One can almost imagine the line I just quoted grafted onto the present: They [Democrats] sought to bring the light of reason to bear on the darkness of prejudice, outmoded traditions, and ignorance, challenging the traditional values of Trump voters in flyover country.

Well, everyone has the right to imagine, or if you insist, "almost imagine" anything, although I cannot quite see why anyone would go to the trouble of "almost imagining" anything. But equating the traditional values of mediaeval and pre-enlightenment Europe with whatever motivated Americans to pull the lever for Donald Trump ignores almost all of the specific principles at issue. The Declaration of Independence, and even more the Constitution of the United States are, after all, manifestos of 18th century enlightenment principles. The analogy falls apart the moment you apply hard specifics: voting, the idea of the people collectively selecting the head of their state, specifically repudiates the idea of the divine right of monarchs, a cardinal value of European politics from the fall of the Roman Republic up until the Long Parliament and the Glorious Revolution. The voters who went to pull the lever for Donald Trump acted out a basic ritual of the enlightenment.

The article did mention a peasant revolt against the extreme rationalism of the French Revolution, but instead of addressing the critical divide between principled conservatism and traditionalism, the author descended into a lament for the students these days.

And thus we have another article exemplifying traditionalism: a bare-knuckle defence of the outrageous innovations of a decade or a century (or two) ago.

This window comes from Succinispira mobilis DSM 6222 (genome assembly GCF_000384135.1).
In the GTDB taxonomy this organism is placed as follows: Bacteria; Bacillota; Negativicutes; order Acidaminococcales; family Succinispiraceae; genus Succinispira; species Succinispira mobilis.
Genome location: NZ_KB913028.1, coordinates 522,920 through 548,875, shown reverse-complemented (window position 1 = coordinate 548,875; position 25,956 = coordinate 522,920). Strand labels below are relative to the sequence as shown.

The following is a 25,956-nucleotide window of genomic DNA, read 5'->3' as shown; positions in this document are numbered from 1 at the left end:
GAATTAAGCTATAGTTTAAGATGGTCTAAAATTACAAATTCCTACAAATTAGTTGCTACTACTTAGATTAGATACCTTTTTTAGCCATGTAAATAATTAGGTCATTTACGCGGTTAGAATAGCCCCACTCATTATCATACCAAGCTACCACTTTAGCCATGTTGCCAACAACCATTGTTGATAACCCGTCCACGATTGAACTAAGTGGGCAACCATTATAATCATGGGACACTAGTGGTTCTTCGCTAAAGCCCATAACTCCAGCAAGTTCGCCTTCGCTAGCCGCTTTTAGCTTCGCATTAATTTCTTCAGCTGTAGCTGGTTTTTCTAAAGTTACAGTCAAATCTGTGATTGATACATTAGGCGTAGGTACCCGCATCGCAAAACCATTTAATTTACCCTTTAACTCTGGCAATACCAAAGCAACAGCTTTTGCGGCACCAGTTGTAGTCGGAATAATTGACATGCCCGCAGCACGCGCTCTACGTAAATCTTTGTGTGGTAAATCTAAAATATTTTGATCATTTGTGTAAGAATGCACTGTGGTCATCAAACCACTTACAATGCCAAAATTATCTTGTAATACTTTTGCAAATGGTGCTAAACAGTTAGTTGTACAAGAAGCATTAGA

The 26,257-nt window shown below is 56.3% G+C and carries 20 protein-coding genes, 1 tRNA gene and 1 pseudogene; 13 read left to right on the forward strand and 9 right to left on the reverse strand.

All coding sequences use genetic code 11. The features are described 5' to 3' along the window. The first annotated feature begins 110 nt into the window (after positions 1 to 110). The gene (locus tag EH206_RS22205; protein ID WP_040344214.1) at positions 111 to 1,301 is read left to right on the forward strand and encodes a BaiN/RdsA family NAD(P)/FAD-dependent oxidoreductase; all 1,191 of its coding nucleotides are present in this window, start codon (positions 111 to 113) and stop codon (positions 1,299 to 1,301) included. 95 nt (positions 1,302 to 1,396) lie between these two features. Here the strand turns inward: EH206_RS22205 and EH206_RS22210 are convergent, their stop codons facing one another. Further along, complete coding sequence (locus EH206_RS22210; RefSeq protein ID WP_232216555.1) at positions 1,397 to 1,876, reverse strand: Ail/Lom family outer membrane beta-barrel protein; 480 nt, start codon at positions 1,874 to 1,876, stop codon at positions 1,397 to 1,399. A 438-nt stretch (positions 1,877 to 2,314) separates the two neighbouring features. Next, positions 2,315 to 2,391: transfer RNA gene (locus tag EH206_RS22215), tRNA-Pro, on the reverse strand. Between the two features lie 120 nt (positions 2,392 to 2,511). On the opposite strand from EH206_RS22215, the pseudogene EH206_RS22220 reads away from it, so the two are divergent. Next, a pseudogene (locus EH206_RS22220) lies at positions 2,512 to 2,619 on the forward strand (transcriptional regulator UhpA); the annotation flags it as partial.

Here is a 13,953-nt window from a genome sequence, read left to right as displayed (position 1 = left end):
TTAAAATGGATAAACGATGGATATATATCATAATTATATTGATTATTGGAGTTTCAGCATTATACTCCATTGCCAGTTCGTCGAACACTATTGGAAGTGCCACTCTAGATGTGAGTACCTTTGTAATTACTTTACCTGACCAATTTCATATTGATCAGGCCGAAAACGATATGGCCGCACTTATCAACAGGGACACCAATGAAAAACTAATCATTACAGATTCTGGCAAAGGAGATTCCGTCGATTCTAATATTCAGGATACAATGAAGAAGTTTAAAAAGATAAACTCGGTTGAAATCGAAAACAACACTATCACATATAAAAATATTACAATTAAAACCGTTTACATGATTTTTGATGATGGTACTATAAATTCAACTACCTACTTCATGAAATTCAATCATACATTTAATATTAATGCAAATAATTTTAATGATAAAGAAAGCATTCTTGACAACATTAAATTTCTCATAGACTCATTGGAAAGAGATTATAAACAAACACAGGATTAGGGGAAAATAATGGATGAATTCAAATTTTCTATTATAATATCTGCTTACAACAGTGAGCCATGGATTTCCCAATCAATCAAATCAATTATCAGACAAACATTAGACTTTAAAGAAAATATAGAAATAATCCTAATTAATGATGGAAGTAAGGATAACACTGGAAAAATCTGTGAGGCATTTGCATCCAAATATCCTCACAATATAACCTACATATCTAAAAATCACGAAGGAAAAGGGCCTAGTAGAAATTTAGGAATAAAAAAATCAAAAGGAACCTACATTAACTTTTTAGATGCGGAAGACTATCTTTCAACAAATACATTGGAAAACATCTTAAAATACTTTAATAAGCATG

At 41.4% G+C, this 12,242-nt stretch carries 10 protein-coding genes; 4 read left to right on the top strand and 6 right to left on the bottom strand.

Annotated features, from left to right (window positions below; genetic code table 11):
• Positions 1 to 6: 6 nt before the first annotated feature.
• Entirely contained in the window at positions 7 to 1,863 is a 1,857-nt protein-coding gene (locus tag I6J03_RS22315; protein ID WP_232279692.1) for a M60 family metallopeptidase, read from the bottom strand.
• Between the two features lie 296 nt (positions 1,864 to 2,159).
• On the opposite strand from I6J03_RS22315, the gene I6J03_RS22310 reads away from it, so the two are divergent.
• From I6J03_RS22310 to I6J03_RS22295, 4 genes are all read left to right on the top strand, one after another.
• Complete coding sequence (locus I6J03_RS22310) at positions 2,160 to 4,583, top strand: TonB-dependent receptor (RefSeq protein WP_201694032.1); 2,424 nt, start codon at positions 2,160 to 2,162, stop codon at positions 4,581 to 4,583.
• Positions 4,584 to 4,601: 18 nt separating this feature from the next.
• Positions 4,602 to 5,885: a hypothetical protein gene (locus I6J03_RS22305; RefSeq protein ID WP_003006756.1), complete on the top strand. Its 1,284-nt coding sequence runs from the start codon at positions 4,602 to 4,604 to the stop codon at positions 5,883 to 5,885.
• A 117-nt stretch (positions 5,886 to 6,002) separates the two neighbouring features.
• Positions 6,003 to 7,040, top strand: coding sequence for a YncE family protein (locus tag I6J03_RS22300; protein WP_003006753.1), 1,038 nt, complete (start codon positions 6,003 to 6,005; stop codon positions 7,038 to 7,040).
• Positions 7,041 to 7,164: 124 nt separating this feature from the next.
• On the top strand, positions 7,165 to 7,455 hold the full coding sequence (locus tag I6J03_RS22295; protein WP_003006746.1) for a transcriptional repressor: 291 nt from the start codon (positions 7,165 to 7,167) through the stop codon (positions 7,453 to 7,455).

Monday, November 09, 2020

Looking ahead

 

Gen. Gus Perna, commanding general of Army Material Command, inspects a production facility (Photo Credit: U.S. Army)
Gen. Gus Perna, second from left 
(Photo Credit: U.S. Army)


Sunday night, the CBS news magazine program 60 minutes interviewed General Gus Perna about his work preparing to distribute Covid vaccine to all Americans upon completion of the necessary clinical trials. Seeing him speak, seeing him hold himself accountable for achieving results for the American people, seeing him describing the gaps in his knowledge and his method of educating himself, I had two thoughts.

First, for the sake of my American friends, I hope this man succeeds. Second, I hope he's a Republican. The only candidates for the next Republican presidential nomination I have seen floated so far have no practical experience or qualifications except in opinion journalism. Even a short glimpse of General Perna at work suggested how much better Republicans, and indeed Americans, can do.